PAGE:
All but a few cybersex trafficking cases involve children being abused by their relatives or family friends, and half of the victims are aged 12 or younger, police and the IJM said.
“Reporting on them is not natural, culturally” said the U.S. investigator, a former SWAT team member who declined to be identified due to his involvement in ongoing operations. “Some of the children, they don’t even understand that this is wrong.”
The trade has grown quickly in communities rife with crime, where it is seen as less risky than selling drugs, he added.
The international command centre took on 33 new cases during its first month in action, adding to a backlog of hundreds of investigations brought to the table by the various agencies.
But police say they are often hamstrung by laws stating that abusers must be caught in the act to justify an arrest, or be notified when an arrest warrant is issued during investigations.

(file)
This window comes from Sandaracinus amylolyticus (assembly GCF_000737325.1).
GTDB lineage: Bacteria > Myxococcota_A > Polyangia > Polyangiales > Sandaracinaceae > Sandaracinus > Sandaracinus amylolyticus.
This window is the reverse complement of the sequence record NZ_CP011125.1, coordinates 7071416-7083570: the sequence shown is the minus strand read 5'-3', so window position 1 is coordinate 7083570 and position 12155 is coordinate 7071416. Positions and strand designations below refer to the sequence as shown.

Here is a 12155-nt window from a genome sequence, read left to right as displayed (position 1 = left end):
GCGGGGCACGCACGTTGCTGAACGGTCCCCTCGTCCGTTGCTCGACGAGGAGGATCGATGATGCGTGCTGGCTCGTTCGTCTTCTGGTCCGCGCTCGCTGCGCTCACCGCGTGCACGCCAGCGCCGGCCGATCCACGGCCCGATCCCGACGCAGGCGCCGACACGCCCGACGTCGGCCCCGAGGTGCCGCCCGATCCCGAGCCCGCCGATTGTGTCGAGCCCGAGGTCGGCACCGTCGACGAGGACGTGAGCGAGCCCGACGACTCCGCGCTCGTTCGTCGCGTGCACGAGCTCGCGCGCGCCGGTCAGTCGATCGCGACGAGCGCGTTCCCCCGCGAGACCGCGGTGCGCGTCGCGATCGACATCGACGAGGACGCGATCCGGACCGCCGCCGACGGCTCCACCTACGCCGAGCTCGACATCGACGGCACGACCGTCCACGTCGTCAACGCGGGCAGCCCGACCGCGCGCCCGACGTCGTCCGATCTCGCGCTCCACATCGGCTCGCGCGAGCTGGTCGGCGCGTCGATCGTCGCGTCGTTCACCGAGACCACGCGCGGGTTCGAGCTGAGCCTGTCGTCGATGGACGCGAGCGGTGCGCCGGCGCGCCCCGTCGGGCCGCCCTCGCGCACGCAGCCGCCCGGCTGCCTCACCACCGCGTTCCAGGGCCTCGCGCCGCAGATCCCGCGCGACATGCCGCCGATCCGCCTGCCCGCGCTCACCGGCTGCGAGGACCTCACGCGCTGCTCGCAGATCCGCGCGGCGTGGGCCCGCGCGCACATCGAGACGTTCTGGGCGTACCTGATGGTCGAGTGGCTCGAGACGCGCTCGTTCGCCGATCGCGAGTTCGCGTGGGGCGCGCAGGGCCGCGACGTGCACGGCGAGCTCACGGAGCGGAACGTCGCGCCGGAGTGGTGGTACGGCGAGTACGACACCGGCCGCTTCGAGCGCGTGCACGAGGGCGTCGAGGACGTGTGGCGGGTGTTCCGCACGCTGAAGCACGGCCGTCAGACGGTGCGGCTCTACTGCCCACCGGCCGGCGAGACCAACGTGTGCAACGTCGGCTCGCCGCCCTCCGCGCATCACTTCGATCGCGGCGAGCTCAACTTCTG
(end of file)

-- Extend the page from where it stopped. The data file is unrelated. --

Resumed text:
While most operations to rescue children are a success, their exploiters often escape, as was the case with the recent operation in the fishing dock slum, according to investigators.
The alleged offender – a 17-year-old girl – was not found during the raid and is likely abusing others, officers said.
“The most effective method is to catch them in the act of committing the crime,” said the U.S. investigator with the IJM.
“But that’s not always possible. It’s very challenging.”